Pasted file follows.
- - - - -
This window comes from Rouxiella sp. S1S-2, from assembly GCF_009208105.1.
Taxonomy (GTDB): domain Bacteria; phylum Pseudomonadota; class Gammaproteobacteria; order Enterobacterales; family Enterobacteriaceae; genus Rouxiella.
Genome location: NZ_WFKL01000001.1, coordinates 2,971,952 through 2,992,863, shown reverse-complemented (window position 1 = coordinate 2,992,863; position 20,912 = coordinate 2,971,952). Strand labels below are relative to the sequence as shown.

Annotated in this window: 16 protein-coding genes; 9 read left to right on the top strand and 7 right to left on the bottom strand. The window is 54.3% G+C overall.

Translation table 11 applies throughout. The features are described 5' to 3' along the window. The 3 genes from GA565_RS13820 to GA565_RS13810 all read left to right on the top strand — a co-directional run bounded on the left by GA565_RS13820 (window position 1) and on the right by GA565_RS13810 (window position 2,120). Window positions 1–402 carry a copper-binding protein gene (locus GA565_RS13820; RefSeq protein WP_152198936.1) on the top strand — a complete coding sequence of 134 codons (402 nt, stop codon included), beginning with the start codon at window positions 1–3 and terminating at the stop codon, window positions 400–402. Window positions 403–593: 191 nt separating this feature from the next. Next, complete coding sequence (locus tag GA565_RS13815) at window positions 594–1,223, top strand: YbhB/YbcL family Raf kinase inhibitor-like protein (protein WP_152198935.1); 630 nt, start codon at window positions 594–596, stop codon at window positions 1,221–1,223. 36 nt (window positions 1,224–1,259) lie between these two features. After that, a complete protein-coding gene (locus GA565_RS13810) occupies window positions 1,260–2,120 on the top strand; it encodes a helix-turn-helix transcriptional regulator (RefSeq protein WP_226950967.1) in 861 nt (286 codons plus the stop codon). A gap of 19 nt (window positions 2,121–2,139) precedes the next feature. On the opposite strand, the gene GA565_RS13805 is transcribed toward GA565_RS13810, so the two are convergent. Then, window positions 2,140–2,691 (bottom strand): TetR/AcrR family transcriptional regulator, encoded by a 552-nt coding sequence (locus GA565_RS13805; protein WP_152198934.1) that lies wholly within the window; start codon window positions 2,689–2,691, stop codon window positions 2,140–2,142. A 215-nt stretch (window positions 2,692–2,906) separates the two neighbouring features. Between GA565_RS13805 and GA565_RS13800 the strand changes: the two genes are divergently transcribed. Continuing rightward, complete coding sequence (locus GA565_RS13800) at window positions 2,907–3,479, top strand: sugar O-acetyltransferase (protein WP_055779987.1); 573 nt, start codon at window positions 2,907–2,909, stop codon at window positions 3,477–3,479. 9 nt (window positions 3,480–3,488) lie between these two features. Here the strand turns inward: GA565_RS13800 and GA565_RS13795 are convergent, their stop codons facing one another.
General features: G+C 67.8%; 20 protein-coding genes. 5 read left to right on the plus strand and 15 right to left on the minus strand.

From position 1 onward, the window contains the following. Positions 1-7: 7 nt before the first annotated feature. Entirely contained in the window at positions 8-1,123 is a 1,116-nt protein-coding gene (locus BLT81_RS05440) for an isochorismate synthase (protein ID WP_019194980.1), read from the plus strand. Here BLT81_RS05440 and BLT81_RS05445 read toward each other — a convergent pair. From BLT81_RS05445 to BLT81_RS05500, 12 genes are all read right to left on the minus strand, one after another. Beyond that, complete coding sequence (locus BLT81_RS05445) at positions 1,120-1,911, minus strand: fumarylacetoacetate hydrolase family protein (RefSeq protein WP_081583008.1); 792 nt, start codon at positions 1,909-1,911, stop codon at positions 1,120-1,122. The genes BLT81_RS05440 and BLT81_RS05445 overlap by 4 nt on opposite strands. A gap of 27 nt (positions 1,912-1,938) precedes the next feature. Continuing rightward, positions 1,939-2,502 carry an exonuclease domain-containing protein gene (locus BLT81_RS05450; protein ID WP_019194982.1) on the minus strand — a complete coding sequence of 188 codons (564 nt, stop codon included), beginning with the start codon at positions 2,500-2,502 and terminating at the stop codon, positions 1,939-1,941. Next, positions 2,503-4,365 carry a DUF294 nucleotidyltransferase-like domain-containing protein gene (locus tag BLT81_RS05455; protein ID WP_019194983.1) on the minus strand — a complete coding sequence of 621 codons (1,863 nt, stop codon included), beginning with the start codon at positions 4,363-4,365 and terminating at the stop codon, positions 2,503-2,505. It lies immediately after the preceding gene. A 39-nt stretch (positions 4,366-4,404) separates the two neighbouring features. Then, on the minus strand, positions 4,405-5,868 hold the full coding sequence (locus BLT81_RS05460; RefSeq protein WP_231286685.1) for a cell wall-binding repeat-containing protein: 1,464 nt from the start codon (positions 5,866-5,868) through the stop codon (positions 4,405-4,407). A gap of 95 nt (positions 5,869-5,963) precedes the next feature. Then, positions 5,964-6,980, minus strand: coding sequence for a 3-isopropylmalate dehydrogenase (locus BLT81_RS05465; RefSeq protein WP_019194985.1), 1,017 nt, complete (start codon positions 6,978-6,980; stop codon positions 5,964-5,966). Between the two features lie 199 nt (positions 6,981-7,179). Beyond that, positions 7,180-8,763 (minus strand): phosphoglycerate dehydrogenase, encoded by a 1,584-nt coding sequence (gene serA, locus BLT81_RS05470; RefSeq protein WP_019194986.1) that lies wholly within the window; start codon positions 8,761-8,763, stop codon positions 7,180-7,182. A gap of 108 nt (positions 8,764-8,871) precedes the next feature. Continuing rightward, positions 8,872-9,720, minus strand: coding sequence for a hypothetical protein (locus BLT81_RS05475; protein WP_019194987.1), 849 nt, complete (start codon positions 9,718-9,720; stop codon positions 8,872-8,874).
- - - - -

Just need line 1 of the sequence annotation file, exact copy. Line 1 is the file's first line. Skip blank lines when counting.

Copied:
This window comes from Rouxiella sp. S1S-2, from assembly GCF_009208105.1.